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Explaining the Evidence
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Book description

How do we make sense of complex evidence? What are the cognitive principles that allow detectives to solve crimes, and lay people to puzzle out everyday problems? To address these questions, David Lagnado presents a novel perspective on human reasoning. At heart, we are causal thinkers driven to explain the myriad ways in which people behave and interact. We build mental models of the world, enabling us to infer patterns of cause and effect, linking words to deeds, actions to effects, and crimes to evidence. But building models is not enough; we need to evaluate these models against evidence, and we often struggle with this task. We have a knack for explaining, but less skill at evaluating. Fortunately, we can improve our reasoning by reflecting on inferential practices and using formal tools. This book presents a system of rational inference that helps us evaluate our models and make sounder judgments.

Reviews

‘This book is fun to read and easy to understand. It teaches us how we evaluate evidence and how we can evaluate it better. Ordinary people, without scientific training, on a jury or a city council or considering a big move to a new job can deploy these causal modelling techniques to manage evidence effectively.’

Nancy Cartwright - Professor of Philosophy, Durham University, UK

‘This is a remarkable achievement. Explaining the Evidence provides a wonderfully clear, entertaining and erudite introduction to one of humanity’s most important, yet unreliable, abilities: building explanations of the world, and the people, around us.’

Nick Chater - Professor of Behavioural Science, University of Warwick, UK

‘Entertainingly illustrated with examples of legal cases, Lagnado’s impressive book brings together insights from experimental psychology with modern tools for formal causal reasoning. We use causal stories to try to make sense of evidence, but these can all too easily mislead; this book should help us to overcome these cognitive biases.’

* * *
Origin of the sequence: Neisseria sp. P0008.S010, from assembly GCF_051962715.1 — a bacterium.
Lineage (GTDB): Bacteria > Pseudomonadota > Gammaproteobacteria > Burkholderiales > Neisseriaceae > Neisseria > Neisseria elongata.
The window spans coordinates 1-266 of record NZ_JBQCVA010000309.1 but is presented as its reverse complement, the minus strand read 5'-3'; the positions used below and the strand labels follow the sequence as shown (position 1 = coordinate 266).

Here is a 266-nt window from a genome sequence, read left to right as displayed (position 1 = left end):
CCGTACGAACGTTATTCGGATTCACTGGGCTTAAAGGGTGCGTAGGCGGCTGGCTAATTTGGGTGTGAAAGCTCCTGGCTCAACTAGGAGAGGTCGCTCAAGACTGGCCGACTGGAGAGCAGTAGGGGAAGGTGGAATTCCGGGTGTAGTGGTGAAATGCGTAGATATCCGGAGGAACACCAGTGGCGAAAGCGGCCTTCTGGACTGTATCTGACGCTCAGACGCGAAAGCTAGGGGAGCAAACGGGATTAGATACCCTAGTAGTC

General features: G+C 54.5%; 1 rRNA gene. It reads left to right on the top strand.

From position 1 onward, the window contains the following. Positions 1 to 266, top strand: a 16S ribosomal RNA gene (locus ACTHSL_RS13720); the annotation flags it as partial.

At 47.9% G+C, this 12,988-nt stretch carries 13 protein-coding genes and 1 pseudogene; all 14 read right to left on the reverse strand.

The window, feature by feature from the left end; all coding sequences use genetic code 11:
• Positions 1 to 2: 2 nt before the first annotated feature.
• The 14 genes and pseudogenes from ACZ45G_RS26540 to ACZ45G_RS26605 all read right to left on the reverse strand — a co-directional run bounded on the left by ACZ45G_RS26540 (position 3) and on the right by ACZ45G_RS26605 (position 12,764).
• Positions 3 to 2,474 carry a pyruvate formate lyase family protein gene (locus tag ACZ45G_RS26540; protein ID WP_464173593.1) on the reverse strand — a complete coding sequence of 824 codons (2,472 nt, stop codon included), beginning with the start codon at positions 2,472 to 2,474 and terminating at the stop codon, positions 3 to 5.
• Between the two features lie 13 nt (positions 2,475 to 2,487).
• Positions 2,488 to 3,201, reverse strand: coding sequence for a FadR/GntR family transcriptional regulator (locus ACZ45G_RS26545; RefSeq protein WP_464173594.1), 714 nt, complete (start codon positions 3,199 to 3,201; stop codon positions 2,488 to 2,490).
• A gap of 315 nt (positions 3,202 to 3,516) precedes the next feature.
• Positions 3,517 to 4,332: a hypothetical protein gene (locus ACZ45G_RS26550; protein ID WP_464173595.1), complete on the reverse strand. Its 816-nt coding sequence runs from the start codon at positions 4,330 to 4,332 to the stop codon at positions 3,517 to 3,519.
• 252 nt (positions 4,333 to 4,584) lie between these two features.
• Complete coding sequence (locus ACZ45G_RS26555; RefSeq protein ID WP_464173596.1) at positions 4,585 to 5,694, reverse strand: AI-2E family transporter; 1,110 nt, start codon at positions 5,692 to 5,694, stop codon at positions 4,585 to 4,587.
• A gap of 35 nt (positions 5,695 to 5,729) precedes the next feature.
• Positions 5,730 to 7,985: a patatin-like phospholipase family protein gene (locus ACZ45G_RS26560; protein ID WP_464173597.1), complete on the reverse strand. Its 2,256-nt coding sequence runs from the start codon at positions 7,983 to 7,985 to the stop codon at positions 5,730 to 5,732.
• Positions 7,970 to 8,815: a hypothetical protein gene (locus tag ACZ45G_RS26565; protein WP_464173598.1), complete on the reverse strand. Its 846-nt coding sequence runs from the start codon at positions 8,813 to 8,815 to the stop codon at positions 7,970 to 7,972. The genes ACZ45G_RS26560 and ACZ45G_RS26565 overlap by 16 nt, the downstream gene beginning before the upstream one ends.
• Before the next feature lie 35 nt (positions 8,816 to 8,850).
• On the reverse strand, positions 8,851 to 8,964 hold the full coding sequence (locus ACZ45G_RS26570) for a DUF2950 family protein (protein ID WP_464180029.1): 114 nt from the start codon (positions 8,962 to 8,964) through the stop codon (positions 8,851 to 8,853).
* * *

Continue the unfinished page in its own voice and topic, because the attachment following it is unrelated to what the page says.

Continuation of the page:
A. P. Dawid - Emeritus Professor of Statistics, University of Cambridge, UK

‘Using causal models and psychology, this work presents a systematic approach to modelling and evaluating evidence. The real criminal cases make for fascinating reading and help to ground the material. This book should be of interest to those in psychology, law and law enforcement, or those wanting to better understand and apply reasoning about evidence.’

Joseph Y. Halpern - Professor of Computer Science, Cornell University, USA

‘In this fascinating book, one of the world’s leading experts in causal cognition uses criminal cases and their legal context to show how people seek explanations of the evidence by building causal mental models of the world. So clearly articulated in this book, these ideas are at the forefront of current thinking in this area. It will be of inestimable value to undergraduate and postgraduate students and researchers alike. I also would highly recommend it to psychologists, legal scholars and computer scientists.’

Mike Oaksford - Professor of Psychology and Head of the Department of Psychological Sciences, Birkbeck College, UK

‘This book provides a flowing, compelling and lucid account of how computational models of mental states are changing the face of cognitive psychology and decision-making sciences. It is a must for students of mind, cognition, behavioural sciences and law, especially data scientists who labour to emulate human behaviour on digital machines.’

Judea Pearl - Professor of Computer Science, UCLA, USA

‘How people respond to evidence (and how they don’t) is one of the burning questions of our time. Yet one hardly expects a book on the psychology of evidence to be a page-turner. But that’s exactly what Dave Lagnado has produced in this authoritative text on the cognition of crime, investigation and verdict.’

Steven A. Sloman - Professor of Cognitive, Linguistic and Psychological Sciences, Brown University, USA

‘Explaining the Evidence is especially compelling reading for anyone involved in law. Through crime investigations, it explores our human capacity for reasoning and exposes the challenges in evaluating evidence that confront decision-makers in criminal cases. Most excitingly, it provides new tools that could ensure sounder judgments and prevent miscarriages of justice.’

Cheryl Thomas - Professor of Judicial Studies and Director of the Jury Project and Judicial Institute, UCL, UK

‘This very readable book will help to make evidence, as a subject, an important focus of cross-disciplinary attention.’

William Twining - Emeritus Quain Professor of Jurisprudence, UCL, UK

‘This book is a terrific read. It is engaging on every level. Using examples of reasoning about crimes, Lagnado skilfully applies theories from empirical psychology. The result is a highly readable introduction to statistical reasoning, Bayes nets representations of causal relationships, heuristically useful reasoning strategies and much more. I strongly recommend it.’

James F. Woodward - Distinguished Professor of History and Philosophy of Science, University of Pittsburgh, USA

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